With annual report season in full swing for the big banks, shareholders can eyeball exactly how much their top executives are being paid.
Of course, figuring out which figure is the right one is always difficult given the multiple ways its can be reported: earned remuneration versus what the executives were actually paid in any given year.
Stock Takes likes to rely on the statutory remuneration figures as these have to follow the Australian accounting standards, even though some payments aren't included in this.
ANZ's annual report shows New Zealand chief executive Antonia Watson had a big jump in her pay packet in the last year.
Her remuneration hit $2.54 million (A$2.44m) in the year to September 30, up from $1.87m (A$1.79m) in the 2020 full year.
Watson's base salary rose from A$975,974 to A$1,042,346 while her cash incentive virtually doubled from A$334,681 to A$687,167. But it was the value of her shares, share rights and performance rights that all got a substantial boost over the year.
Former Prime Minister Sir John Key also earned a tidy salary from his role as board chair of the New Zealand bank and a non-executive director on the ASX-listed parent.
He received A$301,000 ($313,185) for sitting on the Aussie board plus another $391,000 for chairing the NZ board, adding up to just shy of $705,000 in total.
Departing Westpac New Zealand chief executive David McLean also received a substantial boost to his pay packet on retirement this year.
McLean officially retired on June 25. For the year to September 2021, his total remuneration was A$2.99m or $3.11m. That compares to the prior year when it was A$1.59m or $1.66m.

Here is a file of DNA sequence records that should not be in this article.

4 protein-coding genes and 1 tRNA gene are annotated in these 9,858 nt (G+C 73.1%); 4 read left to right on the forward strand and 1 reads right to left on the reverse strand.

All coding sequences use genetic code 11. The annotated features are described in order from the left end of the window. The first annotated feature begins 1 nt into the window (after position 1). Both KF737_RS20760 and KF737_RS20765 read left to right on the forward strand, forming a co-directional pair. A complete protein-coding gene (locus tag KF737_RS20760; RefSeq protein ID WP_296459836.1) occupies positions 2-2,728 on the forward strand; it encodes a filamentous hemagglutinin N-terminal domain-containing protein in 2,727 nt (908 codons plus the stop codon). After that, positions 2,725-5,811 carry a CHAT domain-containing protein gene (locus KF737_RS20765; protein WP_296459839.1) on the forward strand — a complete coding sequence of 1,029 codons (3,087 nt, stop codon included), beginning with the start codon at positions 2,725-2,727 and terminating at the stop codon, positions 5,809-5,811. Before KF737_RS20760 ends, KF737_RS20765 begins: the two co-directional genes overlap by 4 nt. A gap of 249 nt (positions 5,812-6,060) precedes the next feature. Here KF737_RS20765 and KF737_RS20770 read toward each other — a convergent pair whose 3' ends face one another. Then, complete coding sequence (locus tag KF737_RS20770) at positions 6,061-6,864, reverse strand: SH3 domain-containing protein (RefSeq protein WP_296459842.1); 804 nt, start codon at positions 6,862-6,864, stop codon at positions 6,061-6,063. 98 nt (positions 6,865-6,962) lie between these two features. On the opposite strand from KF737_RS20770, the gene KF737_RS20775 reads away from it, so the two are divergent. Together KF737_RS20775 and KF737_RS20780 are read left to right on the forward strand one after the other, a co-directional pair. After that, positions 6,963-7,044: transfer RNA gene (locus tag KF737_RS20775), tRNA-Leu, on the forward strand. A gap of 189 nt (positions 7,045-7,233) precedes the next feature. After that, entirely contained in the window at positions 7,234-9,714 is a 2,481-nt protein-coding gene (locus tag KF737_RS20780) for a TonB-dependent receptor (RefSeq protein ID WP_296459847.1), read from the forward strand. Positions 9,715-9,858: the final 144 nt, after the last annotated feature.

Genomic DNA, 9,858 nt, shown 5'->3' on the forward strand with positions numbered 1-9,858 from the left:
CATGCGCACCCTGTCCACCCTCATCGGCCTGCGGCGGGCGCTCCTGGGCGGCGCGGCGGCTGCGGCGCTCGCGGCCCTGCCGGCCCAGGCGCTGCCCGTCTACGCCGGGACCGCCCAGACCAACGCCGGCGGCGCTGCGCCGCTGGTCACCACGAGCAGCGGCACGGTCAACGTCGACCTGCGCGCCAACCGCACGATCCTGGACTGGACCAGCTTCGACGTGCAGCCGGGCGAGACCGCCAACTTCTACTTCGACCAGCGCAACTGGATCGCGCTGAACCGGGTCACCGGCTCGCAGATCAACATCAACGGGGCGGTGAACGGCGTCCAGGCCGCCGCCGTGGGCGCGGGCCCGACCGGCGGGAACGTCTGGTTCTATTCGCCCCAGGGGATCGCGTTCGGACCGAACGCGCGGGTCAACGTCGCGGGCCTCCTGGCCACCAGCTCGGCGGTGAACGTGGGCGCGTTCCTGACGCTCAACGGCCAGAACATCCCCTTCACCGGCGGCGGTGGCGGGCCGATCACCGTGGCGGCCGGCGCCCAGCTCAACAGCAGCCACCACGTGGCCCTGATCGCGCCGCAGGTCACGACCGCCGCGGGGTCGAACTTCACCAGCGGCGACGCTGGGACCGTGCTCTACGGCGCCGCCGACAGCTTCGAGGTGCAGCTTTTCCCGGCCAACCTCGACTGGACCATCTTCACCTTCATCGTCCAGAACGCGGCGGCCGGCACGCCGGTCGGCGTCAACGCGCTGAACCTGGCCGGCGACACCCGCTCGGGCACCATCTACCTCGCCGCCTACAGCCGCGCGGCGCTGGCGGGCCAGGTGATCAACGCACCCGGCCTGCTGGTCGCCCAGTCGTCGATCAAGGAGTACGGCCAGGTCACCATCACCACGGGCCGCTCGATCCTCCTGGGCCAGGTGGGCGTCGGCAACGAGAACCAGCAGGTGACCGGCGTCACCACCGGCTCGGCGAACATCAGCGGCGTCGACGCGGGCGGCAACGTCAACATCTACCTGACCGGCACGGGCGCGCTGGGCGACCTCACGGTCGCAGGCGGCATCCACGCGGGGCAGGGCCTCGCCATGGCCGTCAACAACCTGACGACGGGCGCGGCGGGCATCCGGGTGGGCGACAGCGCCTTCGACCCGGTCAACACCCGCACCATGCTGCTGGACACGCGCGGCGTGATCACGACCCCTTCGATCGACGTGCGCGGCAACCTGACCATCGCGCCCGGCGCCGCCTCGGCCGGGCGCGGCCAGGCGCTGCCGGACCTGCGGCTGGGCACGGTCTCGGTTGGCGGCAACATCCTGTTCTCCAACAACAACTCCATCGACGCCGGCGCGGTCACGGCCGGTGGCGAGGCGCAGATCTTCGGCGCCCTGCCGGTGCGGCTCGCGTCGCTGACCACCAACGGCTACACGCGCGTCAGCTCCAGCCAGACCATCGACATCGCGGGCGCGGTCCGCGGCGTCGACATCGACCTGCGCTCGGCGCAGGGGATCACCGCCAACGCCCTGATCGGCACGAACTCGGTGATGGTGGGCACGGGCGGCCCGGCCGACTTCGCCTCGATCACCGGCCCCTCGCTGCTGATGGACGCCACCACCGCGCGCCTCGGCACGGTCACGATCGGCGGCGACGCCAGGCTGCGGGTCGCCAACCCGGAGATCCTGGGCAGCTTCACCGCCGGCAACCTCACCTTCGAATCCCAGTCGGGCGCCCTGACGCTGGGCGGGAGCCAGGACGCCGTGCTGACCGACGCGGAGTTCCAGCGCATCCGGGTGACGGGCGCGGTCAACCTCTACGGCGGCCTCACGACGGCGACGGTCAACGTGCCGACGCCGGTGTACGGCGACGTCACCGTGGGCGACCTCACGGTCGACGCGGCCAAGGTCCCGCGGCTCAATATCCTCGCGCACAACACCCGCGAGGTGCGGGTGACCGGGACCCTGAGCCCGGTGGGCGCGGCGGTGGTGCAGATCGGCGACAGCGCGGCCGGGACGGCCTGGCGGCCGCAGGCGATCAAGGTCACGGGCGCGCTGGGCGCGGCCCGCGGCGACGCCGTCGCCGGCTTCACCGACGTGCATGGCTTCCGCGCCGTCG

Notes to the accounts show McLean also stayed on in an advisory capacity until July 31 for which he was paid an extra A$97,249.
Another Kiwi-founded company could be set to list on the US sharemarket.
Sir Stephen Tindall, whose investment company K1W1 owns about 5 per cent of carbon recycling company LanzaTech, reckons it could go public within two to three years.
"It is going to be a bit like Rocket Lab which we are in, which has just floated on the Nasdaq - I would think within the next two or three years it will go public in the states."
LanzaTech began in New Zealand in 2005 and uses microbial technology that converts industrial pollution into fuel.
Following a successful trial creating ethanol at New Zealand's Glenbrook steel mill in 2008, LanzaTech demonstrated the technology using live emissions from a steel mill in China in 2008.
It shifted its head office to Chicago in 2014.
Tindall, who was the first commercial investor to buy shares in the company when it started out in Auckland's Devonport, says it has attracted $750m in capital from all over the world including some of the heaviest of hitters.
"The value of the company now would be about $1.5 billion - if we sold our shares we would get a massive return. But we are in there to keep supporting them."
But Tindall said K1W1 would weigh up whether to sell its shares in the future if the company listed.
"Then we can say, well, do they need our money any more or could we put that to better use for more things onshore in New Zealand and liquidate that asset.
"We are looking at that sort of thing all the time."
Tindall is not the only Kiwi with strong interests in the company.
The New Zealand Superannuation Fund owns about 16.6 per cent of LanzaTech, which means it too would cash up a fair amount if it sold out of the company.
Its largest shareholders are overseas-based, with investors from the US, China and Denmark featuring in the top three.